Magazine article Information Today

Large Association Conferences on the Horizon

Magazine article Information Today

Large Association Conferences on the Horizon

Article excerpt

In June, schools in the northern hemisphere close for the summer holidays, and people start planning or taking vacations. However, in the information industry, several major association annual meetings are held in June, including the SLA conference from June 3 to 7 in Denver. Here are a few others:

* The Society for Scholarly Publishing (SSP) will hold its 29th annual meeting from June 6 to 8 in San Francisco (www.sspnet.org/ Events/Meetings_and_Seminars/spage.aspx). Web 2.0 systems are currently popular, and SSP has joined the trend by calling its meeting Imagining the Future: Scholarly Communication 2.0. The meeting will be keynoted by Larry Sanger, founder of Citizendium, which, according to its Web site (www.citizendium.org), is a "citizens' compendium of everything." (It differs from Wikipedia by adding "gentle expert oversight" and requiring contributors to use their real names.) Other plenary speakers at the SSP meeting will include Paul Duguid, professor at the School of Information at the University of California-Berkeley, who will speak on Beyond the Page: Questions of Quality; David Worlock, special luncheon speaker, whose topic is 2020: A Vision of the Next New Age of Scholarly Communication; and Brewster Kahle, founder of the Internet Archive, who will close the conference with a plenary address on Universal Access to Human Knowledge (Or Public Access to Digital Materials). Several preconference seminars will provide in-depth treatments of this year's hot topics.

* The Classification Society of North America (CSNA) will meet in Urbana, Ill., June 7-10 for its annual meeting (www.classification-society.org/csna/csna07 .html). The keynote speaker will be Michael J. Kurtz of the Smithsonian Astrophysical Observatory, who will describe the Astronomical Information Network. Much of the program will deal with highly technical subjects, but a number of presentations will pertain to information professionals.

* The annual meeting of the Association of Christian Librarians (www.acl.org/conference.cfm) will be held June 11-14 in Grand Rapids, Mich. Its theme is Riding the Rapids of Change, which is particularly appropriate with all of the changes and upheavals in the information industry. Keynote speaker Randy Dykhuis, executive director of the Michigan Library Consortium, will discuss changes in the library community and how to face them.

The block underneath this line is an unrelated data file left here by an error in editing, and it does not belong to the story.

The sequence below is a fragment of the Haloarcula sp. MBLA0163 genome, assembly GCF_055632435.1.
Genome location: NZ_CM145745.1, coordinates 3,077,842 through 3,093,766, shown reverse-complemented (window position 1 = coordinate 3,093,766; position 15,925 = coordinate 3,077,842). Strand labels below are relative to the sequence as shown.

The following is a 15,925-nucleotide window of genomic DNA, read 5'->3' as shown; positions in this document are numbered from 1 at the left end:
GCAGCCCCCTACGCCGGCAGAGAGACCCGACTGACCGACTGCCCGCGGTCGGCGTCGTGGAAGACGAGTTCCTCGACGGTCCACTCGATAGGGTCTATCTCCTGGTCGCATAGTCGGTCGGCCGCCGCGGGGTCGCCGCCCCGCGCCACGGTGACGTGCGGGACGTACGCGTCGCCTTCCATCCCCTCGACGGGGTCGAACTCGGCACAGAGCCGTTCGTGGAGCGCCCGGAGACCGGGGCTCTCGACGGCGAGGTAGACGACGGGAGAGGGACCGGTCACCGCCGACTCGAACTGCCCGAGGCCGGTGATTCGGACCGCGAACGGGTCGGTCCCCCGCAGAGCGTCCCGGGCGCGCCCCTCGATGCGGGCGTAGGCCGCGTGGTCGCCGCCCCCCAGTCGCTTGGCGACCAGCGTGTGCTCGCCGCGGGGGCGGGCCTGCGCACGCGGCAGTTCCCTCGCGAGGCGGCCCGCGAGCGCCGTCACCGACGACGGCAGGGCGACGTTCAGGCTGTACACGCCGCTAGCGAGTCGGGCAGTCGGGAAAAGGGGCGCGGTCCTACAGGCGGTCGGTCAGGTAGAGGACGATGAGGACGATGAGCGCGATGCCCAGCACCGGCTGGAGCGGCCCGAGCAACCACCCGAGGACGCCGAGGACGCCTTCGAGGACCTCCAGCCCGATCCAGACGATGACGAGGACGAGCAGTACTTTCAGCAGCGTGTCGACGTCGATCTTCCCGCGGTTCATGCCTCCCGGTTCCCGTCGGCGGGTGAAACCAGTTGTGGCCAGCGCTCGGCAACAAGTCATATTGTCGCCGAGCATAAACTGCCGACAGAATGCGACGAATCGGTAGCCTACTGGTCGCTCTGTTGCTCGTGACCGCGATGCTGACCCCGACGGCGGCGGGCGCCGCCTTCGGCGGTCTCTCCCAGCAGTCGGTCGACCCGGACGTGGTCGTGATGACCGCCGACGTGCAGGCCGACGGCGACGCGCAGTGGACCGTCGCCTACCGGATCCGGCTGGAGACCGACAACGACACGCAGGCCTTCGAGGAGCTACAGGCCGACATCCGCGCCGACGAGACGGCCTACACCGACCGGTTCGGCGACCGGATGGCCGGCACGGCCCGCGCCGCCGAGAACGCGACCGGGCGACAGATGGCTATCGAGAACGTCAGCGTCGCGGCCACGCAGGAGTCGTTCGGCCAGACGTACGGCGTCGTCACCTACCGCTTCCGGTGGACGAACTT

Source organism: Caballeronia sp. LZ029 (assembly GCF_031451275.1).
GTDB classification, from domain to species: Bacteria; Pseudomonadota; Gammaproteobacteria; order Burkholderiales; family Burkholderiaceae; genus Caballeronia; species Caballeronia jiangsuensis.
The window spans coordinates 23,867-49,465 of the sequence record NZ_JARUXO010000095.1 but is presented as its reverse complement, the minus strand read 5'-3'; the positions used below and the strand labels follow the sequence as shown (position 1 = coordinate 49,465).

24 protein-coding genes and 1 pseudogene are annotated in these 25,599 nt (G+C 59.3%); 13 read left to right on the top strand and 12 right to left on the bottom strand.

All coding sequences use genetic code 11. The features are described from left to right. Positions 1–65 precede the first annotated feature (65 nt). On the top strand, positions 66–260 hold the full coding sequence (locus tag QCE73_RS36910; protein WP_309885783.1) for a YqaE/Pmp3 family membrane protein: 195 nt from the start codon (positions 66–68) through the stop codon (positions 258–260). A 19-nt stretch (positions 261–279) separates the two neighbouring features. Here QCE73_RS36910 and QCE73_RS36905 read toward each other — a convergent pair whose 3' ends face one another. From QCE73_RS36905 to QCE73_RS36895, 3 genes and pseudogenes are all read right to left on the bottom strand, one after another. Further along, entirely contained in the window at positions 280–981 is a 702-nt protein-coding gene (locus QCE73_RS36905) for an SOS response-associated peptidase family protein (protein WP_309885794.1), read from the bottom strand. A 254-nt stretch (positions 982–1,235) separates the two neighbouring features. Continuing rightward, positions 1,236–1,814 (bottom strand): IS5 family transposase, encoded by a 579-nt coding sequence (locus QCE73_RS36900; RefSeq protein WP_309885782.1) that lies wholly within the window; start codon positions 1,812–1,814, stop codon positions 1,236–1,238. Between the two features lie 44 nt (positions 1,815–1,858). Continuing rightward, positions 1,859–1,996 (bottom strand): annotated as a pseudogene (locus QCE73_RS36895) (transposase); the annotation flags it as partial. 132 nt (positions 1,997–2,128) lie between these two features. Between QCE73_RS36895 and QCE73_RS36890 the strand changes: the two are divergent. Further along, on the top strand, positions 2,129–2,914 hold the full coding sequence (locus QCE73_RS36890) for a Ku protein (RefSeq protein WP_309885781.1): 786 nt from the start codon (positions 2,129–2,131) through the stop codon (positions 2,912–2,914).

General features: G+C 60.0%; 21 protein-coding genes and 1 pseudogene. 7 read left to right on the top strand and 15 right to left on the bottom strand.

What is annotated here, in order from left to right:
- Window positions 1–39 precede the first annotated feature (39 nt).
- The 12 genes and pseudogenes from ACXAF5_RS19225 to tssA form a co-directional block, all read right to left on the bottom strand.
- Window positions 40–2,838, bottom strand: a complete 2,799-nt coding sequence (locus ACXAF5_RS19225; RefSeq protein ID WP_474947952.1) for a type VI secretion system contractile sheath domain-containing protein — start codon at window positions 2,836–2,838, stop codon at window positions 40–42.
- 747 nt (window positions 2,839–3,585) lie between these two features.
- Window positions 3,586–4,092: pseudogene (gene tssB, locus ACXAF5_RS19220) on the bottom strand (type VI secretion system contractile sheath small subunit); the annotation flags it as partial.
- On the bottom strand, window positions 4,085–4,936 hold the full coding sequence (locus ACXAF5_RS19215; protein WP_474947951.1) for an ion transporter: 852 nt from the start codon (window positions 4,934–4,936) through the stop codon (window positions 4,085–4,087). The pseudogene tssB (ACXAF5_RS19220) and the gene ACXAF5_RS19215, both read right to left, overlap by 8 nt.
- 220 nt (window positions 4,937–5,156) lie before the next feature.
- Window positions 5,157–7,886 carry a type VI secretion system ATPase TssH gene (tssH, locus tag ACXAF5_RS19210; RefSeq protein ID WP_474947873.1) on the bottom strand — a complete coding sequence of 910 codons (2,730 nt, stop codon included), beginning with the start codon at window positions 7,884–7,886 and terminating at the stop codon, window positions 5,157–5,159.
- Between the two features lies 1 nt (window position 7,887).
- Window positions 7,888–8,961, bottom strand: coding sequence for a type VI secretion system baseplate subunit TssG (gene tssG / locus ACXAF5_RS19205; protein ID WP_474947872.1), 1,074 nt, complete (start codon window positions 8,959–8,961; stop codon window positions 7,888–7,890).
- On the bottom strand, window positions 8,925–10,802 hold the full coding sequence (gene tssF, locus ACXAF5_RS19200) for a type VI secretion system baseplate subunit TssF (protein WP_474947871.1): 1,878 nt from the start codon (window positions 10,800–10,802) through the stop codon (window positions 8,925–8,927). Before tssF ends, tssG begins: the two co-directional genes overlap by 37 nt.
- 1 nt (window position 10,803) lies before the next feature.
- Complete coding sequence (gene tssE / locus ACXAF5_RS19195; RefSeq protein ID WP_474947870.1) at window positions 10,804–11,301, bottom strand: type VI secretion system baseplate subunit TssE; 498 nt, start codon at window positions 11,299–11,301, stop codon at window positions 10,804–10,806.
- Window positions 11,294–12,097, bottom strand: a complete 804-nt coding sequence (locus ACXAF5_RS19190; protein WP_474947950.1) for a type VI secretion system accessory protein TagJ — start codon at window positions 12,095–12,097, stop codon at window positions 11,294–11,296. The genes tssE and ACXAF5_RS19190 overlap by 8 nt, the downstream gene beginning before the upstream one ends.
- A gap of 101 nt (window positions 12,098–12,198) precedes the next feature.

* IATUL (the International Association of Technological University Libraries) will meet June 11-14 in Stockholm, Sweden, for its 28th annual conference. This year's theme is Global Access to Science: Scientific Publishing for the Future (www.lib.kth.se/iatul2007/ program.asp). Besides nine plenary talks, concurrent sessions, and poster sessions, the program features a daylong visit to a nearby university and its libraries, providing a look at the practical applications of some conference presentations.

* Knowledge representation, classification, ontologies, and the semantic Web are among the topics of the North American Symposium on Knowledge Organization (NASKO) Conference, which will be held June 14-15 in Toronto (www.slais.ubc .ca/users/iskona/events.html). The NASKO Conference is sponsored by the International Society for Knowledge Organization (ISKO), the leading international society for the organization of knowledge.

* The Association of American University Presses (AAUP) will hold its annual meeting June 14-17 in Minneapolis (http://aaupnet.org/programs/annual meeting/index.html). The presentations focus on the current endangered status of university presses, the role of the university press in today's online environment, and how that role is likely to change in the future.

* The Swedish Association for Information Specialists is hosting the 13th Nordic Conference on Information and Documentation (Nordl&D) from June 18 to 19 in Stockholm (http://nordiod2007.sfis.nu/site/298/default .aspx). This conference has a number of intriguing presentation titles, including Why Not Let the Users Run the Library? …

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